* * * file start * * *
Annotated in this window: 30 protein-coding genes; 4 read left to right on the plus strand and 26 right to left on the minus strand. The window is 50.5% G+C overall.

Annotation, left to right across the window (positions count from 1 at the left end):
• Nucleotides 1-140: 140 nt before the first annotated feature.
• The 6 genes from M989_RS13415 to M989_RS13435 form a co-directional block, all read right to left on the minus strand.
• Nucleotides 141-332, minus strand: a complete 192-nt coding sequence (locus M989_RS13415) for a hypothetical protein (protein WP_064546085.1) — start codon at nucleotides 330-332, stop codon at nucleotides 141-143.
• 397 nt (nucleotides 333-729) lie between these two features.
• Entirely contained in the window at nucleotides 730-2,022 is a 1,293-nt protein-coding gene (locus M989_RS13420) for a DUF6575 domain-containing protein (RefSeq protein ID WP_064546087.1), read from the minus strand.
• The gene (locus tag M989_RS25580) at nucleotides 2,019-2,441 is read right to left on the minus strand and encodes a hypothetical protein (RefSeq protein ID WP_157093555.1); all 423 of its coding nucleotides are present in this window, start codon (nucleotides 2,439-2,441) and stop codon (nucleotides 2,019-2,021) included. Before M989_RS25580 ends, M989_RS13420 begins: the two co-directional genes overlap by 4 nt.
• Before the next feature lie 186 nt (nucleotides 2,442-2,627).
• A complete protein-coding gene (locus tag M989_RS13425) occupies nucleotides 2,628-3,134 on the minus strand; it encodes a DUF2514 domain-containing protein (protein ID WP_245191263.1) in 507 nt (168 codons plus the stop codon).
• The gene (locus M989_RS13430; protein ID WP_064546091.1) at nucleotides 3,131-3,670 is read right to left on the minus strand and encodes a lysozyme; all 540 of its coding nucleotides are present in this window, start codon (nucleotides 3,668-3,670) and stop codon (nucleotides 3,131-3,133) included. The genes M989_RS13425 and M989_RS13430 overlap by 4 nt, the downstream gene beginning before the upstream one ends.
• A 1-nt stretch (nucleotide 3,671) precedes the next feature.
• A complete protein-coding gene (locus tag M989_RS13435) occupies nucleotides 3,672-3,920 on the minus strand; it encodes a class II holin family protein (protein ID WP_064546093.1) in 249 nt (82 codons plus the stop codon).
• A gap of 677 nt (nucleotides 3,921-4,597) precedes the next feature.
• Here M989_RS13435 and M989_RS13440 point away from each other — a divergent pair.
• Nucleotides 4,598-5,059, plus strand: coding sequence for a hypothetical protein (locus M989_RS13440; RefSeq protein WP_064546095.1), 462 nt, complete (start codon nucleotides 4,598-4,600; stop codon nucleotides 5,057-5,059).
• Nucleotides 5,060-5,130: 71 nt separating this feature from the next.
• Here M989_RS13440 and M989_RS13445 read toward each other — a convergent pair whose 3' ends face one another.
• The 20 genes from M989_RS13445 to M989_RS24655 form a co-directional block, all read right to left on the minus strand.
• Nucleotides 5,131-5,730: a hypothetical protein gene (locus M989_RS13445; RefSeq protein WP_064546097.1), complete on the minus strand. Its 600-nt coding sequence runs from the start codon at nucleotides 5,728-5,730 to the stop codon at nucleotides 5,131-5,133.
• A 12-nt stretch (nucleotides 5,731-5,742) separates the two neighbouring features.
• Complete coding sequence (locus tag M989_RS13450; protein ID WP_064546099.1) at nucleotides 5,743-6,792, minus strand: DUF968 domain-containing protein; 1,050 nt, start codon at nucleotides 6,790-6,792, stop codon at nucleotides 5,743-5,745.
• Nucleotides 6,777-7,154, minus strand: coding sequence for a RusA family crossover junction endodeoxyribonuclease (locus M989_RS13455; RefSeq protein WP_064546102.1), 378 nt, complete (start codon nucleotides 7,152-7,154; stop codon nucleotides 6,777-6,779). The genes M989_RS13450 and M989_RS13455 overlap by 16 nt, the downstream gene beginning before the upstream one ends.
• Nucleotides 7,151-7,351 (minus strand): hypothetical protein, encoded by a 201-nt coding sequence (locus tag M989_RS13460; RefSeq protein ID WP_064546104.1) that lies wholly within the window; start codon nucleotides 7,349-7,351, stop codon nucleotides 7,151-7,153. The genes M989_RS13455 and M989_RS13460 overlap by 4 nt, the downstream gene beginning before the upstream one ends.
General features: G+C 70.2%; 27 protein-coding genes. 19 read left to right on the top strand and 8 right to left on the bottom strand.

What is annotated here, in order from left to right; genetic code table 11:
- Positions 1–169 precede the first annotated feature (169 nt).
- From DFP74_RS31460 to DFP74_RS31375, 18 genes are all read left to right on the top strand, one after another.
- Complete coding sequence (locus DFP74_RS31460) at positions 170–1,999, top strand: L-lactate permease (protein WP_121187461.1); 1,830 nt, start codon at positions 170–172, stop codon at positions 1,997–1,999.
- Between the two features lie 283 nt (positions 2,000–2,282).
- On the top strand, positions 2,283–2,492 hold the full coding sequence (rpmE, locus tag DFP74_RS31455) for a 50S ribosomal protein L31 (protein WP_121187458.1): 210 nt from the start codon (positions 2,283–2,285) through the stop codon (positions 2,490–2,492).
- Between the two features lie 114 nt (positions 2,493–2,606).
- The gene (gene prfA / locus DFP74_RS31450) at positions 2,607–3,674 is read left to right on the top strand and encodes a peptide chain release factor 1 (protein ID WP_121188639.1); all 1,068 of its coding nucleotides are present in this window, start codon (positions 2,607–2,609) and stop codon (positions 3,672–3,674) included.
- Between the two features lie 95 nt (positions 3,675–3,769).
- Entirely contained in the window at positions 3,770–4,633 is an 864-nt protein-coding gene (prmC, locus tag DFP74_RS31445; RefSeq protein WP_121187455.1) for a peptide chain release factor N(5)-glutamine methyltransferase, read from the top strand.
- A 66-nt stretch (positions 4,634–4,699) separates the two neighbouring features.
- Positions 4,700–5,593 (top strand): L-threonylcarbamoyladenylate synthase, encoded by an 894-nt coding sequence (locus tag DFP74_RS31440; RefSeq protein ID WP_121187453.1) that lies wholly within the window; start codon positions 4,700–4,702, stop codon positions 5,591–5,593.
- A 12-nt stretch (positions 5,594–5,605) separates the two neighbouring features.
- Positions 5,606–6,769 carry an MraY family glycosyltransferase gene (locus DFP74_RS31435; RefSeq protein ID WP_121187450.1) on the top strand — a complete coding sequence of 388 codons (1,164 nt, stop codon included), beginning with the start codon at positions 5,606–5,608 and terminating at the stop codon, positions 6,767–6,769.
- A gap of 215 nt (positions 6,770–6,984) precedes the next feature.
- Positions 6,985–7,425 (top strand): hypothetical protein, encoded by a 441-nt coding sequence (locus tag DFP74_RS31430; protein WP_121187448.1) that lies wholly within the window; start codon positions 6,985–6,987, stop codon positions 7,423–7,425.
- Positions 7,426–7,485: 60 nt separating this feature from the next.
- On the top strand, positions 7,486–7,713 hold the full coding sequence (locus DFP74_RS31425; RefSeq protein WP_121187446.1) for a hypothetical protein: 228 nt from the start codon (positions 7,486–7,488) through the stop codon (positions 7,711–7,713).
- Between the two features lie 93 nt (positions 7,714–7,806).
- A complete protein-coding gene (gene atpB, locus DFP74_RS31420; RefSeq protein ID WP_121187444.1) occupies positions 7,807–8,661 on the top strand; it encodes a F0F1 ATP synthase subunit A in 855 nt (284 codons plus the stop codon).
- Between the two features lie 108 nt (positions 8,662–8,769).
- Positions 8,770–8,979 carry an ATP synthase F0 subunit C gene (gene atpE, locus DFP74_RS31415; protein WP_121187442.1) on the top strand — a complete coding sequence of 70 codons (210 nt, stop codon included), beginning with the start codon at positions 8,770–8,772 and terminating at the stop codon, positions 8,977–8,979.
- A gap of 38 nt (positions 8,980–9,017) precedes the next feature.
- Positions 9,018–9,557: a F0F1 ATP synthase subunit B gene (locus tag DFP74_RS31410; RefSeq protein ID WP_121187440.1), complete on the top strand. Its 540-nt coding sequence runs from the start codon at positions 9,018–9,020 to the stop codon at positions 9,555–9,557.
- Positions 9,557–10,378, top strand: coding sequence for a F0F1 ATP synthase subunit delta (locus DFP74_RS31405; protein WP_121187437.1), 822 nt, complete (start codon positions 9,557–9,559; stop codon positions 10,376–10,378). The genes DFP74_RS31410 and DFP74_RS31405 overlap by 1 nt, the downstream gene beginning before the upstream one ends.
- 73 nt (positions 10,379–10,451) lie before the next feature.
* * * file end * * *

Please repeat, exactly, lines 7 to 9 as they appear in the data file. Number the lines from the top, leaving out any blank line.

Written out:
• Entirely contained in the window at nucleotides 730-2,022 is a 1,293-nt protein-coding gene (locus M989_RS13420) for a DUF6575 domain-containing protein (RefSeq protein ID WP_064546087.1), read from the minus strand.
• The gene (locus tag M989_RS25580) at nucleotides 2,019-2,441 is read right to left on the minus strand and encodes a hypothetical protein (RefSeq protein ID WP_157093555.1); all 423 of its coding nucleotides are present in this window, start codon (nucleotides 2,439-2,441) and stop codon (nucleotides 2,019-2,021) included. Before M989_RS25580 ends, M989_RS13420 begins: the two co-directional genes overlap by 4 nt.
• Before the next feature lie 186 nt (nucleotides 2,442-2,627).